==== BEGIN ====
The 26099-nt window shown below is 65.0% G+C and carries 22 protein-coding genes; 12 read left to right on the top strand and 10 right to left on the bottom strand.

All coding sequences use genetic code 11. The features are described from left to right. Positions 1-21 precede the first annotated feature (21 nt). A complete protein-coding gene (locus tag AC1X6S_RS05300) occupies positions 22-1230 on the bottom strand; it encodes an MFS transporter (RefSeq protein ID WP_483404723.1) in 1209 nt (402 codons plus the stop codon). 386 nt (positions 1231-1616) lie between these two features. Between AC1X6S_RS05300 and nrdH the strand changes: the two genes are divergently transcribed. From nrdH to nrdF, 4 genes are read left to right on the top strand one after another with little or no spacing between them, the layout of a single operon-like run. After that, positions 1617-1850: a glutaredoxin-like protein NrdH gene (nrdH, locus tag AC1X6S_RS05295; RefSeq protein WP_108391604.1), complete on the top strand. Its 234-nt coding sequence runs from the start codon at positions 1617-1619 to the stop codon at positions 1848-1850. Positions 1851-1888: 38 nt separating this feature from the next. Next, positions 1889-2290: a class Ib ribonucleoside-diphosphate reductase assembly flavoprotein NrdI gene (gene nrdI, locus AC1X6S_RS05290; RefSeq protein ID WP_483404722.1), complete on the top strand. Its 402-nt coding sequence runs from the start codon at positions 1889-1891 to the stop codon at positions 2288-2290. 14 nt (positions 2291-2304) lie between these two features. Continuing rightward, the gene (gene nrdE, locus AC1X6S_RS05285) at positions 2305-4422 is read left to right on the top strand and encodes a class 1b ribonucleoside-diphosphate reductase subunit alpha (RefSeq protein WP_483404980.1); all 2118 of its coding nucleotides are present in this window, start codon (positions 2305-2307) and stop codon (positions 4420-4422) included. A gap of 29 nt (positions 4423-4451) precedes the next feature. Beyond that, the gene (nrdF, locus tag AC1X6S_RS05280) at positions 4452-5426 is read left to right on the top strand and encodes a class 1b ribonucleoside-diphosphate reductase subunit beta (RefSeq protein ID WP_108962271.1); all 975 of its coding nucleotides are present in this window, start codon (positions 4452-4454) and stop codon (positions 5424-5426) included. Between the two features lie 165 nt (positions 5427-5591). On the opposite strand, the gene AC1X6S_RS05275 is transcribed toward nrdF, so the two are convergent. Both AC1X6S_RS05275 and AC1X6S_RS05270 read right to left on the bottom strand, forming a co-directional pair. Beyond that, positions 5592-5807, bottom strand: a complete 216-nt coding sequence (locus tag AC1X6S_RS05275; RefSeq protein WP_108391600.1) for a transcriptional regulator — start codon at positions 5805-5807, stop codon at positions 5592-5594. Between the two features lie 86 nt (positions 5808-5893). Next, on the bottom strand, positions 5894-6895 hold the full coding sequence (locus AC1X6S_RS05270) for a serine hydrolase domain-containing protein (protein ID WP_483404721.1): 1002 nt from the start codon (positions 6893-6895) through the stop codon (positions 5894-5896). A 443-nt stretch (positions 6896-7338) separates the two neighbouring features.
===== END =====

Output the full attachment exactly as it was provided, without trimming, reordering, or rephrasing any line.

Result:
The 26099-nt window shown below is 65.0% G+C and carries 22 protein-coding genes; 12 read left to right on the top strand and 10 right to left on the bottom strand.

All coding sequences use genetic code 11. The features are described from left to right. Positions 1-21 precede the first annotated feature (21 nt). A complete protein-coding gene (locus tag AC1X6S_RS05300) occupies positions 22-1230 on the bottom strand; it encodes an MFS transporter (RefSeq protein ID WP_483404723.1) in 1209 nt (402 codons plus the stop codon). 386 nt (positions 1231-1616) lie between these two features. Between AC1X6S_RS05300 and nrdH the strand changes: the two genes are divergently transcribed. From nrdH to nrdF, 4 genes are read left to right on the top strand one after another with little or no spacing between them, the layout of a single operon-like run. After that, positions 1617-1850: a glutaredoxin-like protein NrdH gene (nrdH, locus tag AC1X6S_RS05295; RefSeq protein WP_108391604.1), complete on the top strand. Its 234-nt coding sequence runs from the start codon at positions 1617-1619 to the stop codon at positions 1848-1850. Positions 1851-1888: 38 nt separating this feature from the next. Next, positions 1889-2290: a class Ib ribonucleoside-diphosphate reductase assembly flavoprotein NrdI gene (gene nrdI, locus AC1X6S_RS05290; RefSeq protein ID WP_483404722.1), complete on the top strand. Its 402-nt coding sequence runs from the start codon at positions 1889-1891 to the stop codon at positions 2288-2290. 14 nt (positions 2291-2304) lie between these two features. Continuing rightward, the gene (gene nrdE, locus AC1X6S_RS05285) at positions 2305-4422 is read left to right on the top strand and encodes a class 1b ribonucleoside-diphosphate reductase subunit alpha (RefSeq protein WP_483404980.1); all 2118 of its coding nucleotides are present in this window, start codon (positions 2305-2307) and stop codon (positions 4420-4422) included. A gap of 29 nt (positions 4423-4451) precedes the next feature. Beyond that, the gene (nrdF, locus tag AC1X6S_RS05280) at positions 4452-5426 is read left to right on the top strand and encodes a class 1b ribonucleoside-diphosphate reductase subunit beta (RefSeq protein ID WP_108962271.1); all 975 of its coding nucleotides are present in this window, start codon (positions 4452-4454) and stop codon (positions 5424-5426) included. Between the two features lie 165 nt (positions 5427-5591). On the opposite strand, the gene AC1X6S_RS05275 is transcribed toward nrdF, so the two are convergent. Both AC1X6S_RS05275 and AC1X6S_RS05270 read right to left on the bottom strand, forming a co-directional pair. Beyond that, positions 5592-5807, bottom strand: a complete 216-nt coding sequence (locus tag AC1X6S_RS05275; RefSeq protein WP_108391600.1) for a transcriptional regulator — start codon at positions 5805-5807, stop codon at positions 5592-5594. Between the two features lie 86 nt (positions 5808-5893). Next, on the bottom strand, positions 5894-6895 hold the full coding sequence (locus AC1X6S_RS05270) for a serine hydrolase domain-containing protein (protein ID WP_483404721.1): 1002 nt from the start codon (positions 6893-6895) through the stop codon (positions 5894-5896). A 443-nt stretch (positions 6896-7338) separates the two neighbouring features.